More than 5,000 measles deaths in DR Congo this year — WHO South Korea to suspend 25% of coal plants to fight pollution Bosh is assured the remaining $25.3 million salary for 2017-18 and $26.8 million salary for 2018-19, but a major amount of that is covered by insurance and the deal will likely remove Bosh from the Heat salary cap when a new collective bargaining deal begins on July 1.READ: Chris Bosh: ‘My health is great. I’m feeling good’ Bosh has been urged to retire but insists he has hope of finding a treatment plan that would allow him to return and play in the future.Over 893 career games in 13 NBA seasons, seven with Toronto Raptors and six with Miami, Bosh has averaged 19.2 points and 8.5 rebounds. He averaged 19.1 points and 7.4 rebounds over 53 games for the Heat in the 2015-16 campaign before blood clots cut short his season.Without him, the Heat went 41-41 last season, edged by Chicago on a tie-breaker for the last Eastern Conference playoff berth.ADVERTISEMENT Bosh, 33, failed a pre-season physical and missed this past season. He has not played since February 2016 because of blood clot issues, but he remained on the roster and cut into Miami’s salary cap funds as legal and medical issues were considered.READ: NBA: Bosh career with Heat likely over — team chief FEATURED STORIESSPORTSSEA Games: Biñan football stadium stands out in preparedness, completionSPORTSMalditas save PH from shutoutSPORTSPrivate companies step in to help SEA Games hostingBosh has a five-year contract worth $118 million that runs through the 2018-19 season.Lawyers and agents for both the Heat and Bosh are reviewing terms of the separation agreement before signing, ESPN reported. Sports Related Videospowered by AdSparcRead Next LATEST STORIES ‘Coming Home For Christmas’ is the holiday movie you’ve been waiting for, here’s why Lakers win 9th straight, hold off Pelicans Panelo suggests discounted SEA Games tickets for students PLAY LIST 01:35Panelo suggests discounted SEA Games tickets for students02:49Robredo: True leaders perform well despite having ‘uninspiring’ boss02:42PH underwater hockey team aims to make waves in SEA Games01:44Philippines marks anniversary of massacre with calls for justice01:19Fire erupts in Barangay Tatalon in Quezon City01:07Trump talks impeachment while meeting NCAA athletes Agassi ‘good for Djokovic and tennis’, says Murray SEA Games: PH beats Indonesia, enters gold medal round in polo MOST READ FILE – In this Feb. 3, 2016, file photo, Miami Heat forward Chris Bosh (1) reacts to a call during the second half of an NBA basketball game against the Dallas Mavericks, in Dallas. Bosh was dealing with more than one blood clot earlier this year, and said Wednesday, Sept. 21, 2016, that he felt written off when Miami Heat team doctors advised him that the situation would likely be career-ending.(AP Photo/LM Otero, File)Chris Bosh and the Miami Heat, divided on whether or not the 11-time All-Star forward can keep playing after blood clots, have reached a tentative deal to part ways, ESPN reported Wednesday.Talks that included the NBA players union brought a final end to the “Big Three” era in Miami that saw LeBron James, now with reigning NBA champion Cleveland, and Dwyane Wade, now at Chicago, combine with Bosh to bring the Heat two titles and two other finals appearances in four seasons.ADVERTISEMENT LOOK: Vhong Navarro’s romantic posts spark speculations he’s marrying longtime GF Cayetano dares Lacson, Drilon to take lie-detector test: Wala akong kinita sa SEA Games Pagasa: Kammuri now a typhoon, may enter PAR by weekend Don’t miss out on the latest news and information. View comments read more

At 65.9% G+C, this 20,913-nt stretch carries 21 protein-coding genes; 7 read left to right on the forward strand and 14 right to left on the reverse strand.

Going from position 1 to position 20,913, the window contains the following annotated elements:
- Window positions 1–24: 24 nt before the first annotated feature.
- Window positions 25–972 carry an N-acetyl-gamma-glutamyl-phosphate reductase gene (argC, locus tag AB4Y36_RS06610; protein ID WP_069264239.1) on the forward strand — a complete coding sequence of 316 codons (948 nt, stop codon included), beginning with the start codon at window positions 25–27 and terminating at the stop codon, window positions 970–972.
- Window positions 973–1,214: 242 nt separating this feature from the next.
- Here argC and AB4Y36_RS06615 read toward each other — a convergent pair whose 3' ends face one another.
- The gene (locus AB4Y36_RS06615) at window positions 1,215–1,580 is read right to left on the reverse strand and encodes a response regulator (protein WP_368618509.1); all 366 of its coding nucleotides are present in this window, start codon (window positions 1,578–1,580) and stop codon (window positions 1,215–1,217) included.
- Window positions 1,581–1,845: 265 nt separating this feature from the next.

Last Updated Oct 16, 2018 by Jeanette BrownFacebookTwitterLinkedinemail Faculty define a business school. Their research, teaching, mentorship, and influence have tremendous impact on the experience students have while there and often the careers they pursue once they graduate. From the curriculum they shape to the initiatives and centers they help run, faculty are vital. And it certainly never hurts when those faculty are also Nobel Prize winners.This year, professors at two leading business schools were recognized with the 2018 Nobel Prize in Economic Sciences: Paul Romer at NYU Stern School of Business and William Nordhaus of Yale School of Management (SOM).Nobel Prize Winners in EconomicsAt first glance, Romer and Nordhaus might seem unrelated. Romer has spent his career focusing on the nature of economic growth, seeking to answer the burning question, “Why do economies grow and how?” Nordhaus’ work, on the other hand, dives deep into the economic costs of environmental damage in an effort to gauge how much society would be willing to pay to avert climate change. And yet both men have been hailed by Sveriges Riksbank, which awards the economics prize, as individuals known for “integrating innovation and climate with economic growth,” The Economist reports. They have also both influenced the way other economists think about critically important and complex systems.Paul RomerPaul Romer joined NYU Stern in 2010. Currently on leave, Romer is best known for founding the NYU Stern Urbanization Project in 2011, which conducts applied research on how policymakers in the developing world can use city growth to create economic opportunity and enact social reform.Romer also directed NYU’s Marron Institute of Urban Management, focused on improving how we understand cities. The goal is to work with civic innovators to make cities safer, healthier, more mobile, and more inclusive.In economics, Romer is known for developing the “endogenous growth model” and other approaches for spurring the market to generate new ideas. These models are based on the belief that the pace of growth and ways in which ideas are translated into growth depends on factors such as state support for research and development of intellectual-property protections. Hailed as a critical step toward understanding patterns of economic growth across the globe, his models highlight that the creation and spread of ideas is necessary for growth, but not alone adequate for initiating it.In awarding Romer with the Nobel Price in Economics Sciences, the Swedish Academy cited his influence on “integrating technological innovations into long-run macroeconomic analysis.” (NYU Stern News)William NordhausPhotography ©Mara Lavitt October 8, 2018 Evans Hall, Yale School of Management, 165 Whitney Ave. New Haven Yale University press conference presenting William Nordhaus, the Sterling Professor of Economics at Yale University. Nordhaus was awarded the 2018 Sveriges Riksbank Prize in Economic Sciences in Memory of Alfred Nobel.Yale SOM Professor William Nordhaus has significantly impacted the teaching of economics at the school. A few years ago, he chaired the Yale Carbon Task Force, which looked at the market price of carbon-related products to determine the need for a market correction due to over-consumption or potential externalities. In particular, the task force delved into questions about distributing costs through organizations, tax effects of corrections, and connectivity problems and solutions.As a professor, Nordhaus is best known for connecting people with important issues. He asks tough questions that make economics more accessible for everyday people and policymakers.In economics specifically, he is best known for tackling complex systems surrounding climate change. His research has examined the economic costs of environmental damage and how much society would be willing to pay to avert them. As part of his work, he has combined mathematical descriptions of emissions with integrated assessment models, allowing him to project the impact of different global carbon emissions trajectories on global temperatures.In awarding him the Nobel Prize in Economics, the Swedish Academy praised his work for “integrating climate change into long-run macroeconomic analysis.” (Yale SOM News)Changing the Face of EconomicsIn the end, there’s no denying that both Romer and Nordhaus have blazed new trails in economics and humanity. Their names are synonymous with grappling with global issues we can’t afford not to understand.This article on Nobel Prize winners has been edited and republished with permissions from Clear Admit. read more